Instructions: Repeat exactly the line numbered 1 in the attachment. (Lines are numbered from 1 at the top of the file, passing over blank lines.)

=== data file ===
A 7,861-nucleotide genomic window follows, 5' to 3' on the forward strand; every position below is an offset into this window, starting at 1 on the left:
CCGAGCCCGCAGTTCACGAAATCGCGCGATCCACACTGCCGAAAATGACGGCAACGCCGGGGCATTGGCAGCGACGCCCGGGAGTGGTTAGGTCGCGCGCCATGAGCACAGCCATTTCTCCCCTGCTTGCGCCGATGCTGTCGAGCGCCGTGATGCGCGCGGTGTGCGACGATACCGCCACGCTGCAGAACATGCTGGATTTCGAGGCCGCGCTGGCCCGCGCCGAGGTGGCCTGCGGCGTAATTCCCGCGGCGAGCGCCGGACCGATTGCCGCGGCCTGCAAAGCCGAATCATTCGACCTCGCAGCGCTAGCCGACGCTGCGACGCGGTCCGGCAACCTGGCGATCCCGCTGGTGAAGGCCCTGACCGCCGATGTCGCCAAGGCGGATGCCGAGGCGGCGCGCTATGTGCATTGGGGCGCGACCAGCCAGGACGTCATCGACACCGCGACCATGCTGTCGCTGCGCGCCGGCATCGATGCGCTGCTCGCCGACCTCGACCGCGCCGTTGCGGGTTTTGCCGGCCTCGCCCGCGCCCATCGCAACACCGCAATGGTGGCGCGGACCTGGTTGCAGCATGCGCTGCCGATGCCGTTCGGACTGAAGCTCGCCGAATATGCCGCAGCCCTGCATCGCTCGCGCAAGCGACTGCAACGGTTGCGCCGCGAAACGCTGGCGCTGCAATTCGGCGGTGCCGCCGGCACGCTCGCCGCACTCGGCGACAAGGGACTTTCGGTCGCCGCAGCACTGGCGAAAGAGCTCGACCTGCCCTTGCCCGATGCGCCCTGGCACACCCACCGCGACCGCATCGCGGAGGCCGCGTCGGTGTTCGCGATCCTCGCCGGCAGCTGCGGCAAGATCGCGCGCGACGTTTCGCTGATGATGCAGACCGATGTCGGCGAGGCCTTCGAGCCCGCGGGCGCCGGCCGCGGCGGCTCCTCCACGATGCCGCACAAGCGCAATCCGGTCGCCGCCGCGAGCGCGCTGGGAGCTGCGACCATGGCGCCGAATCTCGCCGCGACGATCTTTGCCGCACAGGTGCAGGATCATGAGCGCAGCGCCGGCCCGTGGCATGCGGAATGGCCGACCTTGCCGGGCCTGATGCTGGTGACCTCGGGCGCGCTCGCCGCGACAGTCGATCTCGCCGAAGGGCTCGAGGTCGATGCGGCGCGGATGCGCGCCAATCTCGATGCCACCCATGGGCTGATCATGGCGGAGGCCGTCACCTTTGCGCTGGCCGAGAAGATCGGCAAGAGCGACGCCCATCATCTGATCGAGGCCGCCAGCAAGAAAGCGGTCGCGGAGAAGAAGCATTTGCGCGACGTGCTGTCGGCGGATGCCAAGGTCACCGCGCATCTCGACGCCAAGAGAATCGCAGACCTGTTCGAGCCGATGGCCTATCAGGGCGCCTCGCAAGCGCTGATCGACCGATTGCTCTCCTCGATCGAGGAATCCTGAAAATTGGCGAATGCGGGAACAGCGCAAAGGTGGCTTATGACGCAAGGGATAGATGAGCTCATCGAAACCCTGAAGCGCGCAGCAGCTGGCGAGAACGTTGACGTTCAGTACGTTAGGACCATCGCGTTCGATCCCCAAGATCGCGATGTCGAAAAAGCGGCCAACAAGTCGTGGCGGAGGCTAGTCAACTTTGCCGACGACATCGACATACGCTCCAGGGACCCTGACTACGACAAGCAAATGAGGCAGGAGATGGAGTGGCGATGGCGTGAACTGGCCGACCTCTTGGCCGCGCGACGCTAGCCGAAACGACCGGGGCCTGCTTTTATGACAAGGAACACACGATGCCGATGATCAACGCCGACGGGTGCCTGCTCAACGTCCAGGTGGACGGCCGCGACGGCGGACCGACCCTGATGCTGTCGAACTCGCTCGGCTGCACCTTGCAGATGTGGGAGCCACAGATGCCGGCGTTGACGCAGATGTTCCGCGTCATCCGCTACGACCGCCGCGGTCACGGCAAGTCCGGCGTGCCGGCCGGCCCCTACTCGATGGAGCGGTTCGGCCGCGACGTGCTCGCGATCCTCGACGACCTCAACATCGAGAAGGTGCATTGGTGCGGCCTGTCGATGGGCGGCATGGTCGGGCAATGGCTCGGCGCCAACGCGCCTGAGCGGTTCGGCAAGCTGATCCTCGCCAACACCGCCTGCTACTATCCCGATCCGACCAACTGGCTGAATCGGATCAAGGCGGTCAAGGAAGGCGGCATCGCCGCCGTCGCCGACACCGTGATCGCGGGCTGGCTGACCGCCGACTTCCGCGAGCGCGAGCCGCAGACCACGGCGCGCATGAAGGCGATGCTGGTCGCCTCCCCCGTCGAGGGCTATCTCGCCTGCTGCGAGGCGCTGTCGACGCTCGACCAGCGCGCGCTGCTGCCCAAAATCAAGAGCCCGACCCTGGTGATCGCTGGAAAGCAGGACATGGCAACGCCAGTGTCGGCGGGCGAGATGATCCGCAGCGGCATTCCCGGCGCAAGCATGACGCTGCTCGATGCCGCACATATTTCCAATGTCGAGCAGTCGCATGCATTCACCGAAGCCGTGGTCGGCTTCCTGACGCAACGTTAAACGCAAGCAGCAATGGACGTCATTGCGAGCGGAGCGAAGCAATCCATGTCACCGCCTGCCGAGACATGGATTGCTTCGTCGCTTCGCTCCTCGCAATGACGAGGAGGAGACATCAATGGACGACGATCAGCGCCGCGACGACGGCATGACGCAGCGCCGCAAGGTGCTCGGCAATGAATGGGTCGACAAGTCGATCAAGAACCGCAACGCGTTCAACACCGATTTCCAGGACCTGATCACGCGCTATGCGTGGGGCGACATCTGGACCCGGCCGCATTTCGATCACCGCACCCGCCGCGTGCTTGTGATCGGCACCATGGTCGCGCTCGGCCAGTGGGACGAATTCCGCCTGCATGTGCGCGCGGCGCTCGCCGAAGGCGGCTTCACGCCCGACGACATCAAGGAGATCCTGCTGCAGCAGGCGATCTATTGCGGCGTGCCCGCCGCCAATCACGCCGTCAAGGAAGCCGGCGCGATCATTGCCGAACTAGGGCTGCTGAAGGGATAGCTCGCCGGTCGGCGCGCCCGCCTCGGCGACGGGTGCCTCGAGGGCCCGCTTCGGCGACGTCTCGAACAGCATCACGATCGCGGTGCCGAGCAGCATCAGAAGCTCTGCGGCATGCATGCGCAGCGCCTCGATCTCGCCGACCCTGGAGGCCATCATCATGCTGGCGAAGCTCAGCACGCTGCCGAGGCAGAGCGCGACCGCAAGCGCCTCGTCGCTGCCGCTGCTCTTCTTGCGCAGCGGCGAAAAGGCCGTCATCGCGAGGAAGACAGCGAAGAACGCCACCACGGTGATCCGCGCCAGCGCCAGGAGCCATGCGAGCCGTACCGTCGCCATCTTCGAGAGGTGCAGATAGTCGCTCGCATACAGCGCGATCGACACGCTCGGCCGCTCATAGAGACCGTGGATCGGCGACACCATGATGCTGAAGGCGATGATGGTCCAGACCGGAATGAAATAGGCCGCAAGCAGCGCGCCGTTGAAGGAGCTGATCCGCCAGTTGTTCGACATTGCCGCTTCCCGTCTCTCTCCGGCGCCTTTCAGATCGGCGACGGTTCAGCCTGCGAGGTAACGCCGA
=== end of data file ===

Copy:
A 7,861-nucleotide genomic window follows, 5' to 3' on the forward strand; every position below is an offset into this window, starting at 1 on the left: